Dancers in Native American regalia took center stage at the 44th annual Dartmouth Powwow. Performers dressed in beautiful beads and golden bells swirled and spun on the performance grounds, captivating the crowds in the stands. A heartbeat-like drum rhythm resonated throughout the area, audible from hundreds of meters away.
Like “Ringu” (1998) or “It Follows” (2014) à la Dartmouth, “The Brimstone Guild,” the latest film from Dartmouth TV, turns our quaint Hanover campus into a Gothic nightmare. Written, directed, edited, shot and co-produced by Alex Hurt ’16, the film brings Hurt’s unique cinematic vision to life in an ambitious 40-minute package.
Every year, as spring term speeds towards an end, seniors in the Dartmouth College Wind Ensemble graduate and hand off their roles to the remaining members. This spring, five seniors — Aadam Barclay ’16, Steven Povich ’16, Anne Reed-Weston ’16, Jacob Weiss ’16 and Simone Wien ’16 — will be giving their last performance, “The Great Spirit,” as student musicians under Wind Ensemble director Matthew Marsit.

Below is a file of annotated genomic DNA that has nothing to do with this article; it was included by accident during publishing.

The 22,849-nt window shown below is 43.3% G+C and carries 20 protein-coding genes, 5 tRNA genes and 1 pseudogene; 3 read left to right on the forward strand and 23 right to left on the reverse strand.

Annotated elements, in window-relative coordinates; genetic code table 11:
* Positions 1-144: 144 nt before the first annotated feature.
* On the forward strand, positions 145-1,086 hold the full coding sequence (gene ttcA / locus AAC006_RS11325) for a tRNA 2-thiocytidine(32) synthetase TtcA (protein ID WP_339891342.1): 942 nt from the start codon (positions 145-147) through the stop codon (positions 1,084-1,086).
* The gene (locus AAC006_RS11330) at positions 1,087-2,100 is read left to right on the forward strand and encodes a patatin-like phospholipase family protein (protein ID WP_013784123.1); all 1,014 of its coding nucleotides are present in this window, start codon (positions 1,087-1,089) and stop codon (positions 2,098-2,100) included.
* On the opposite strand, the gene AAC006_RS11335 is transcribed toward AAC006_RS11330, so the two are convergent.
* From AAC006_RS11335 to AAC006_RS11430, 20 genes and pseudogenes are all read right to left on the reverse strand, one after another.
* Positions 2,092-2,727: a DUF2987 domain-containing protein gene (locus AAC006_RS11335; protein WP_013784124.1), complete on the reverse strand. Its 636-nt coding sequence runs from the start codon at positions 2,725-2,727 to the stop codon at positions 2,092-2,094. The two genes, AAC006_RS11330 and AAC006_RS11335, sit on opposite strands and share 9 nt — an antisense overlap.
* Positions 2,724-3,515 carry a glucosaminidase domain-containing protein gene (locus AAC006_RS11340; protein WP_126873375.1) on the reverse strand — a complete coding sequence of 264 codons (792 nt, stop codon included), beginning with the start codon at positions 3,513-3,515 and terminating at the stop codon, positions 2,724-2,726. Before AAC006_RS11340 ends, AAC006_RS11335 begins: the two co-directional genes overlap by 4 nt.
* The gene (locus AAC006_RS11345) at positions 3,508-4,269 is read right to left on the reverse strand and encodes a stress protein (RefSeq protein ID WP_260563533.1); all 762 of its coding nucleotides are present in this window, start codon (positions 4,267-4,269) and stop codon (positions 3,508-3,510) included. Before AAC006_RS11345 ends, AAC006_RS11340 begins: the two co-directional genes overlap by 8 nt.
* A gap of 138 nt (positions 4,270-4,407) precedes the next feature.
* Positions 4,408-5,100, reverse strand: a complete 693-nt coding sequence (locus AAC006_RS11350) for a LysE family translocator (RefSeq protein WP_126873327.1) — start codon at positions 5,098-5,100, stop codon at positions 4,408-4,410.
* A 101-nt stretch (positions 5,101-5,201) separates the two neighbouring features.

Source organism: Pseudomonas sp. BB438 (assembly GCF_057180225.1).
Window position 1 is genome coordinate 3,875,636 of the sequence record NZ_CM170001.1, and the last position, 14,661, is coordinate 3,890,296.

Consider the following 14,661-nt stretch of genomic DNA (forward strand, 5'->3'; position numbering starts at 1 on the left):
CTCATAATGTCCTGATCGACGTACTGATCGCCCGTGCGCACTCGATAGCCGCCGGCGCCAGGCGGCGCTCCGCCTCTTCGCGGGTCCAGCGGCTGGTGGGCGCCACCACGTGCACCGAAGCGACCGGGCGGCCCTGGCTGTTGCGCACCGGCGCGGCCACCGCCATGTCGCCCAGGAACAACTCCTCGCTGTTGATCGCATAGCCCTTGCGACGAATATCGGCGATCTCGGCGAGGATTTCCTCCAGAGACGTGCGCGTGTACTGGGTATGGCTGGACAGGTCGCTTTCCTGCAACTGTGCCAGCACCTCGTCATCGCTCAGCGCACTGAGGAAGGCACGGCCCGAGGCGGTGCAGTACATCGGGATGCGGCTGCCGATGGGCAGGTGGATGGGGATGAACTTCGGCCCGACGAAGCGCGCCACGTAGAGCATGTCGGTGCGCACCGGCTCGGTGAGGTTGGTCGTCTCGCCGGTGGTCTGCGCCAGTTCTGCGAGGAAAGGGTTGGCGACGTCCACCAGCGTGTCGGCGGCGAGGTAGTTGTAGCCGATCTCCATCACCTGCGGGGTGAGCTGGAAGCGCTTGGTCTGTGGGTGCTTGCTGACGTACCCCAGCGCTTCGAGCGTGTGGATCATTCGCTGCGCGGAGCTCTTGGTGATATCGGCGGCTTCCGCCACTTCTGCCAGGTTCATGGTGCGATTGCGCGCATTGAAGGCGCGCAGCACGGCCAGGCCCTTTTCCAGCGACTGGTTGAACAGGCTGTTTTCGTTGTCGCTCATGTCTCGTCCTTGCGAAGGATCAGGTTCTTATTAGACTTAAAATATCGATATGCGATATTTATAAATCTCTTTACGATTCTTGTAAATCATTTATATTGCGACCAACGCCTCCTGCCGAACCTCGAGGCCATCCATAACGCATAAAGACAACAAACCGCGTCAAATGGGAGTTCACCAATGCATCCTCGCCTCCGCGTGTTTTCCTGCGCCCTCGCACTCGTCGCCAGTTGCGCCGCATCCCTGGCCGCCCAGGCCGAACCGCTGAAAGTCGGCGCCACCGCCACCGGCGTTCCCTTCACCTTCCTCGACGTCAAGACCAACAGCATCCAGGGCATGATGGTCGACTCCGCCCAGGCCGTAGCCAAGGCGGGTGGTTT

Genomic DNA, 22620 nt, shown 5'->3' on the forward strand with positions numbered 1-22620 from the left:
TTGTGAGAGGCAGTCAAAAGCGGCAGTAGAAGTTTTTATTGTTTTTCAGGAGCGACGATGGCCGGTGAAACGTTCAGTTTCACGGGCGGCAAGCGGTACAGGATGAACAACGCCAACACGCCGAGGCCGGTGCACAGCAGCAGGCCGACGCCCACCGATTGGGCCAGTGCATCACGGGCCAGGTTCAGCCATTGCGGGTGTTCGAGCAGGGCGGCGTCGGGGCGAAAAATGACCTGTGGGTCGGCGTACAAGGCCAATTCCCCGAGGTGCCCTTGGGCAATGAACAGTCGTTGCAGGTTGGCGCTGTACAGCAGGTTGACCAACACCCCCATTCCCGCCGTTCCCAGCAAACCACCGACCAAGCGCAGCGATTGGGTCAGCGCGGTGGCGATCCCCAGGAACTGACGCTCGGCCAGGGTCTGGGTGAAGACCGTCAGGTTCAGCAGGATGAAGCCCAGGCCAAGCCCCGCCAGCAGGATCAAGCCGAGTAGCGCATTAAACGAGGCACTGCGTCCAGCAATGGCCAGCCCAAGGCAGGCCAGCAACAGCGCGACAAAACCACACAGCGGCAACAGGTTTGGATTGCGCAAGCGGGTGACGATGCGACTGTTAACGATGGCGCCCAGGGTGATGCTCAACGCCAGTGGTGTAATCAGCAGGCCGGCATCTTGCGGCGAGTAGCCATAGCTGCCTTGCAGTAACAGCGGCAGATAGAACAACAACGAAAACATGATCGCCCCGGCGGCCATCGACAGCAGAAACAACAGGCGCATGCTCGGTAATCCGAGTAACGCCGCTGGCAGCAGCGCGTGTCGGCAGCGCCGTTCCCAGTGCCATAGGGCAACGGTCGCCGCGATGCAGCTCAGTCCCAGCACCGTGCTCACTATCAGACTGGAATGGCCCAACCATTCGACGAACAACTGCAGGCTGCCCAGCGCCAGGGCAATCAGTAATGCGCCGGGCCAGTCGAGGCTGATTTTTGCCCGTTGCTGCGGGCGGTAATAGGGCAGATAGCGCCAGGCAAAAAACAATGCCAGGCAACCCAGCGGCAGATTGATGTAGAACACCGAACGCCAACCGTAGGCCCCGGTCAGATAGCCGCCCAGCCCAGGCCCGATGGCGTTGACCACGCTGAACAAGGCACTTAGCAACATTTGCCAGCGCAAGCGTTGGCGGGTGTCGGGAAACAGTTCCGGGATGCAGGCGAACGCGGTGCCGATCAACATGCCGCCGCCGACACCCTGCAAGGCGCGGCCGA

The rhythmic sounds of maracas and Colombian drums echoes throughout the studio. A petite woman with curly hair stands at the front of the room, effortlessly moving to the mix. The music transitions into an upbeat hip hop instrumental, and she starts shaking her hips, lost in the song’s deep bass. There’s no doubt. This woman can dance. “Wobble, wobble, wobble,” she yells. Zumba instructor Evelyn Thibodeau continues pumping her arms and moving with the beat as she tells her students to shake their bodies. Even if they make a mistake, Thibodeau encourages them to continue dancing and having fun.